Generic pain point statements that claim a 3 or 4 times price multiple is required are misleading because they are not applied to the base multiple; current retail electric rates range from 5 to 15 cents/kWh. In addition, regulators will generally not allow base rate increases of 2 or 3 times current prices. They may allow critical peak pricing or other time-based rates for a small portion of the total yearly consumption period, but that will not effectively address the nation’s inefficient use of critical energy resources.

Widespread DR programs will take time to implement and be accepted. The inflation adjusted price of electricity has remained relatively flat or, in many regions, has declined for the past 20 years. Electricity is something that consumers largely take for granted because it is not worth our time or effort to manage it directly in comparison to the rest of our expenses. This will not change tomorrow just because we want it, legislate it or regulate it.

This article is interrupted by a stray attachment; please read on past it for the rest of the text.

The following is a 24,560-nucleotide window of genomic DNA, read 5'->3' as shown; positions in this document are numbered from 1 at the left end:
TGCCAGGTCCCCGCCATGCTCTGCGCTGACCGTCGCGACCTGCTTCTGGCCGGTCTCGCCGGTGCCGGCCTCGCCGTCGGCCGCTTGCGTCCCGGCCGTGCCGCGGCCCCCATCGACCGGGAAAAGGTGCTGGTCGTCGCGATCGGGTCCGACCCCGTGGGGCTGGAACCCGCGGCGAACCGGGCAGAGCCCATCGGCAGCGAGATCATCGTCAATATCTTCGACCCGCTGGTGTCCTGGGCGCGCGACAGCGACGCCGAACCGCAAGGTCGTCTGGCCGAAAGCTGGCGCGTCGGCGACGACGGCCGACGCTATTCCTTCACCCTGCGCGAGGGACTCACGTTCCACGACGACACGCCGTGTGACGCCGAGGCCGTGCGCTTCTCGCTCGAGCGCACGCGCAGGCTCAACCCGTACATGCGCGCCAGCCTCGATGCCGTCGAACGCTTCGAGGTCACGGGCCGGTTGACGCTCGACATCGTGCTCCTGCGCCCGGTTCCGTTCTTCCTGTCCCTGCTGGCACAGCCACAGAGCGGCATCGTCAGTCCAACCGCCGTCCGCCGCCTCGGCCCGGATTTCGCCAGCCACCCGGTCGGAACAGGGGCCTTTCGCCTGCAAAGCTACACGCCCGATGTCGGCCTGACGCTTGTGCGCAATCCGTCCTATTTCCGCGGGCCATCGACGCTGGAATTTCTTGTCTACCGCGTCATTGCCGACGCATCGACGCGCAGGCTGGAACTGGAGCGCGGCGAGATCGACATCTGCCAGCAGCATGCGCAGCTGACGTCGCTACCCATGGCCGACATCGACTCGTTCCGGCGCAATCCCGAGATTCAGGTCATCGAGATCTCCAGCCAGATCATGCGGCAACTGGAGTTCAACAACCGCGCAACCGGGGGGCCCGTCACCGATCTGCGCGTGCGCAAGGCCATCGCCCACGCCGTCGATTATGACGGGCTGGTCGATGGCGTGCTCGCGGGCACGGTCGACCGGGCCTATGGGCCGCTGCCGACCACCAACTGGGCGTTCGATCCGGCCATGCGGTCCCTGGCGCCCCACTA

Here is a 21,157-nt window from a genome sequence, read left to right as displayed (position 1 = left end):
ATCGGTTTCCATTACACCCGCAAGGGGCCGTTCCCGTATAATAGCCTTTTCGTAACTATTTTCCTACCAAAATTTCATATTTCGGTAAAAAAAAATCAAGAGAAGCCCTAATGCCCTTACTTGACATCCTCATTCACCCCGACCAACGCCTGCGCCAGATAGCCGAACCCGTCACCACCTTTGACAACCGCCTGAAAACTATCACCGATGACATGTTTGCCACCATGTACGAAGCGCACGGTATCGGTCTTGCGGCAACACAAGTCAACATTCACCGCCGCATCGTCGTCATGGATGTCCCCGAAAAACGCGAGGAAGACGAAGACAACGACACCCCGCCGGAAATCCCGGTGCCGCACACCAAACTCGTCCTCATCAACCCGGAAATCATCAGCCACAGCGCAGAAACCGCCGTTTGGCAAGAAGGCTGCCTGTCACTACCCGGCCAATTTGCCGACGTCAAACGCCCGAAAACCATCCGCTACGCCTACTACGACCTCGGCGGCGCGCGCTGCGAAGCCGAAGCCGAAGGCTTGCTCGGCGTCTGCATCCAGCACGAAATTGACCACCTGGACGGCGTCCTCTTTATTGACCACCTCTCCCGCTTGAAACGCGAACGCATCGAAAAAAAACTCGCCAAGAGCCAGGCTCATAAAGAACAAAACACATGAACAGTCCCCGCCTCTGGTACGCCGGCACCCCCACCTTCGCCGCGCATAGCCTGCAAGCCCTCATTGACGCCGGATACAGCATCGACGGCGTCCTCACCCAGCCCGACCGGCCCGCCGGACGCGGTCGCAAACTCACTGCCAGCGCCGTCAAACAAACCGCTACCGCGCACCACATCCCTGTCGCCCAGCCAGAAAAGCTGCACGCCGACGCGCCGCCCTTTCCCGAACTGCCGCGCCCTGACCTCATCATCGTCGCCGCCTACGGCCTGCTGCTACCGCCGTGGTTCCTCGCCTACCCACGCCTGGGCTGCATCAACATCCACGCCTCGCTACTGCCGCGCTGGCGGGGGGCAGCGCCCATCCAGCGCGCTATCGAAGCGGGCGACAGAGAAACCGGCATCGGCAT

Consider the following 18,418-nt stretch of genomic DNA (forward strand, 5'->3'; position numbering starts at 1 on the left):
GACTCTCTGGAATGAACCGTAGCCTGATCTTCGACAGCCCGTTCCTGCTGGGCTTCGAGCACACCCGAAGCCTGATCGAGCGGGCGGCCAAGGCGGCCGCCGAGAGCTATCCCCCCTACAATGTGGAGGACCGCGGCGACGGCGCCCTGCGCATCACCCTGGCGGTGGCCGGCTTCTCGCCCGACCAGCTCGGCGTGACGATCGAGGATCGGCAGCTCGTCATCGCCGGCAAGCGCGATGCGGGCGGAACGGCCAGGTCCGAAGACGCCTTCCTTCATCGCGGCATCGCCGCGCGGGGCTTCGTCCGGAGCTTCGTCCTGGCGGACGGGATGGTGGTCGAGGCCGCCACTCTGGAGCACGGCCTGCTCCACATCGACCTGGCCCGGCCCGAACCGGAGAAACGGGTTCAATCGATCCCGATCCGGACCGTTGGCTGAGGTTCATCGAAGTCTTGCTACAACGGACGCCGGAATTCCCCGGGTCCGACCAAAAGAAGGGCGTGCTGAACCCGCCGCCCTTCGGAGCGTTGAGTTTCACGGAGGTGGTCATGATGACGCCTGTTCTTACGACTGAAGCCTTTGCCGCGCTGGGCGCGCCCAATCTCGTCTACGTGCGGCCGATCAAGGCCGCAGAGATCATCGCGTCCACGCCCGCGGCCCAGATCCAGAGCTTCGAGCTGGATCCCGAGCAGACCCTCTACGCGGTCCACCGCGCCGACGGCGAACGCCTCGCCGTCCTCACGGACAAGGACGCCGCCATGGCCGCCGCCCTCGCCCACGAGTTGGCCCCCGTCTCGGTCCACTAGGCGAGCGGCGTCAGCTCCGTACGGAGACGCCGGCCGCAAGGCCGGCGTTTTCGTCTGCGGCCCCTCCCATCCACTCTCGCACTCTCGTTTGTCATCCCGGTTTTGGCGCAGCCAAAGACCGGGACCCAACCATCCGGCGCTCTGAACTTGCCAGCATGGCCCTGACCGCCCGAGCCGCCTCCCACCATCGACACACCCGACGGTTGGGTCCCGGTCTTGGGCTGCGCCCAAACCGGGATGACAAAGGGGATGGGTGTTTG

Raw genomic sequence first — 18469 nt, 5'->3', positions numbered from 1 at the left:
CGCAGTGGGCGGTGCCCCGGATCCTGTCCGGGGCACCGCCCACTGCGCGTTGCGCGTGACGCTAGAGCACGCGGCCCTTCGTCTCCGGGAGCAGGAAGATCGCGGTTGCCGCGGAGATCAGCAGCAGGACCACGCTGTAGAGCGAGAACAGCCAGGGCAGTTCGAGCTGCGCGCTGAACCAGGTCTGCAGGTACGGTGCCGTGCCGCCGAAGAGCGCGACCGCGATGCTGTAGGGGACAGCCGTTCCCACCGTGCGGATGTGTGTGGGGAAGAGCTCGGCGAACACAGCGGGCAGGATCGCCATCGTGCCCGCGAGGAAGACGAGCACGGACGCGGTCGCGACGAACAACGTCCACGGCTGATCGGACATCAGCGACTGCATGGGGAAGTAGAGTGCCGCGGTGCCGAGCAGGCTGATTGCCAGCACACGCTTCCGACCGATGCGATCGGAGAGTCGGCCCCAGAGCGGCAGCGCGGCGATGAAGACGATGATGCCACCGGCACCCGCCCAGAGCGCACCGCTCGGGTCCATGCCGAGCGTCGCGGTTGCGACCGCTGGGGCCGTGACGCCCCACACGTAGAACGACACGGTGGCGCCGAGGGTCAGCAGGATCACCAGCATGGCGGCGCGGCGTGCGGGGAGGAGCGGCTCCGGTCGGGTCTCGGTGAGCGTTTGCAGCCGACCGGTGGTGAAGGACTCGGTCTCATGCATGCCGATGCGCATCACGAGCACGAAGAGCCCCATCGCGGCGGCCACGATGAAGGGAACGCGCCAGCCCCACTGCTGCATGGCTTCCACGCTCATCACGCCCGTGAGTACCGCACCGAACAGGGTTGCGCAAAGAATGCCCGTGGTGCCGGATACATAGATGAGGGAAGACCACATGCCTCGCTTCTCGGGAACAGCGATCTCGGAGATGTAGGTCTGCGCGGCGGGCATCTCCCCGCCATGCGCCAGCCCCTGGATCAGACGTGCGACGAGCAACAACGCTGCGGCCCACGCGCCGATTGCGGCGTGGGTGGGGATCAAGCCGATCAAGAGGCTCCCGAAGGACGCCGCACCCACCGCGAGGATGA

Keeping it Simple for Consumers

Public reviews across the country are now clearly showing the value proposition of broadscale deployments of AMI and its ability to technologically enable DR programs that can be unobtrusive to end-use consumers. Load cycling and other non-critical load management (pool pumps, air conditioning, etc.) can and will provide significant benefit to the grid on a consistent and predictable basis without impact or inconvenience to consumers.

What is the most practical way to take residential, mass-market DR and ultimately put it into widespread practice? Regulators can start by abandoning complex and arcane tariff concepts for the mass market to keep this as simple as possible. Let’s consider a simple three-stage tariff, in which the pricing is strictly for illustrative purposes.

Stage 1

The utility can enact the non-critical load cycling scheme whenever it chooses. Consumers will receive a 5 cents/kWh reduction in their retail price for all consump-tion. If they choose to override the scheme-they’re in the middle of their annual Fourth of July party-they will pay 5 cents/kWh more.